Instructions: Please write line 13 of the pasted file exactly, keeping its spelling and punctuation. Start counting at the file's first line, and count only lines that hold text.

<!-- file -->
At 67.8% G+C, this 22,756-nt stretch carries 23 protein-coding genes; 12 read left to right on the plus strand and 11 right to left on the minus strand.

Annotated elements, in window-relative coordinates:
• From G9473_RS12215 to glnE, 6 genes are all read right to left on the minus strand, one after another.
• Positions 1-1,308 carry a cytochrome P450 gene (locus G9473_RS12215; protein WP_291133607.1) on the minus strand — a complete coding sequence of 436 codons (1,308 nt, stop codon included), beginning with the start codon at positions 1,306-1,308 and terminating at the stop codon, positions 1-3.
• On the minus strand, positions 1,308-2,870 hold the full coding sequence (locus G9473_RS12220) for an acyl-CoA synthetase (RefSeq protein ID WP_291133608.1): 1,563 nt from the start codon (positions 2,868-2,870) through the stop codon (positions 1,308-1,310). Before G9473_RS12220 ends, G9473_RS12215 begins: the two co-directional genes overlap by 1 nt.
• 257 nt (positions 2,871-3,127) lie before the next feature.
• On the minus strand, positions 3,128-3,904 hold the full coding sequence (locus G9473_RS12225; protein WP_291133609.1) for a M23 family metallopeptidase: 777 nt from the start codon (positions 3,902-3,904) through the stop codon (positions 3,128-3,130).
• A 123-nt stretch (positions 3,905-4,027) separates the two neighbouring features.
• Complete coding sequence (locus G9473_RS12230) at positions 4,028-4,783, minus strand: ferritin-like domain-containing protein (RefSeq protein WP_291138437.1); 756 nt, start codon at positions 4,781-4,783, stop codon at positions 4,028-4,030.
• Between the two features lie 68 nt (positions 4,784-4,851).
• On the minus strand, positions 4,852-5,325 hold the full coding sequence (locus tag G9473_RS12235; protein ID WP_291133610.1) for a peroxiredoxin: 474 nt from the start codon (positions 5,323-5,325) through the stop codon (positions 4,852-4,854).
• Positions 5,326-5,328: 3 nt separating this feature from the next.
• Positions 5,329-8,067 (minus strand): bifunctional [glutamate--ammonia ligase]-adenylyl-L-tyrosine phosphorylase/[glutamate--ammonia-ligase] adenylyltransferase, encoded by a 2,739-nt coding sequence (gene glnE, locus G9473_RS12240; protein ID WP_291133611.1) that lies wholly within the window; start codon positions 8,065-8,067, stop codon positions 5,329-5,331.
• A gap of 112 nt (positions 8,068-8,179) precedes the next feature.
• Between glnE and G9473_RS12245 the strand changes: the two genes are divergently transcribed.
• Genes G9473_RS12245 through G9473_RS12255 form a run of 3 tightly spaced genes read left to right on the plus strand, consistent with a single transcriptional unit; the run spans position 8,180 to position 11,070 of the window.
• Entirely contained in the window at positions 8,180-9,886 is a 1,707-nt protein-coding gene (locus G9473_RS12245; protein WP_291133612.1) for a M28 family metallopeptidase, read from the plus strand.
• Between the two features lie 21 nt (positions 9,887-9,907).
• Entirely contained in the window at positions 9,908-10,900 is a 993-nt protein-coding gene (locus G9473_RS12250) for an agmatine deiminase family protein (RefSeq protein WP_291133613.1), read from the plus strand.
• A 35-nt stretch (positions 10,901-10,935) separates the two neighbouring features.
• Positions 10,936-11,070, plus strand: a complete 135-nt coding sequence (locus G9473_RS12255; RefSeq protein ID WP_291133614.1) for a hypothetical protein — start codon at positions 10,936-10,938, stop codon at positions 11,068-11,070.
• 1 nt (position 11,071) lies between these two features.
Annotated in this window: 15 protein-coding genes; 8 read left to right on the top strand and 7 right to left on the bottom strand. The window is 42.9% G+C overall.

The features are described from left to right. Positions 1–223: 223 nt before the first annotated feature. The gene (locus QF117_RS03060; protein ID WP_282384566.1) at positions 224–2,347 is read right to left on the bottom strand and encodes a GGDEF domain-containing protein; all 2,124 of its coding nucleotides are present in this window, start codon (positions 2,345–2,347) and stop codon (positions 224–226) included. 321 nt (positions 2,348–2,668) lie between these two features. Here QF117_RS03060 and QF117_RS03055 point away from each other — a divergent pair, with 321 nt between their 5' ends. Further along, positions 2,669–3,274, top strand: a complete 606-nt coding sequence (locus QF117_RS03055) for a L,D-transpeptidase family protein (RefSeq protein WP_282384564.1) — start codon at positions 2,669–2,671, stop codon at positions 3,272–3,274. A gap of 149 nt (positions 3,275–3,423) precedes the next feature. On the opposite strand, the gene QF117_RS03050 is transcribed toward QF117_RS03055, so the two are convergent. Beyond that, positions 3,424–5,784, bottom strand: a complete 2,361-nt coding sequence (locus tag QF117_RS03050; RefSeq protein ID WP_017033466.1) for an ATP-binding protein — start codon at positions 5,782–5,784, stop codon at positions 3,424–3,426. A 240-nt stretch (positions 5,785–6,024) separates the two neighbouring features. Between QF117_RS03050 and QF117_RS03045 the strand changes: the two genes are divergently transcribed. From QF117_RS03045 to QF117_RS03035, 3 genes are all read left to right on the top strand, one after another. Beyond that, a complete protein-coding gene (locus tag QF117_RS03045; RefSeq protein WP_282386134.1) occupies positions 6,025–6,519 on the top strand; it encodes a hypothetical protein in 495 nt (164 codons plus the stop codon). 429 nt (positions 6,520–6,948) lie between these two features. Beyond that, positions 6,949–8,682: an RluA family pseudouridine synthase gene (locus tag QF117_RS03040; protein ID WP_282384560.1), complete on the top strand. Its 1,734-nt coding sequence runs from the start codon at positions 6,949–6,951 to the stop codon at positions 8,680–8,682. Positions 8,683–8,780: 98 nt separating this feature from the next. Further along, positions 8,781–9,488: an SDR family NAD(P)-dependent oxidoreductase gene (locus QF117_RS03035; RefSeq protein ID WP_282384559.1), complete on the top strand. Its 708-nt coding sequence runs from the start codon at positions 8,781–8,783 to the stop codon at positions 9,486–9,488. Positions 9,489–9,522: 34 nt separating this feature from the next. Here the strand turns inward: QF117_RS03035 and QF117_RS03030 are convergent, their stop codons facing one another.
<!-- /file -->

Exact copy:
• Positions 5,329-8,067 (minus strand): bifunctional [glutamate--ammonia ligase]-adenylyl-L-tyrosine phosphorylase/[glutamate--ammonia-ligase] adenylyltransferase, encoded by a 2,739-nt coding sequence (gene glnE, locus G9473_RS12240; protein ID WP_291133611.1) that lies wholly within the window; start codon positions 8,065-8,067, stop codon positions 5,329-5,331.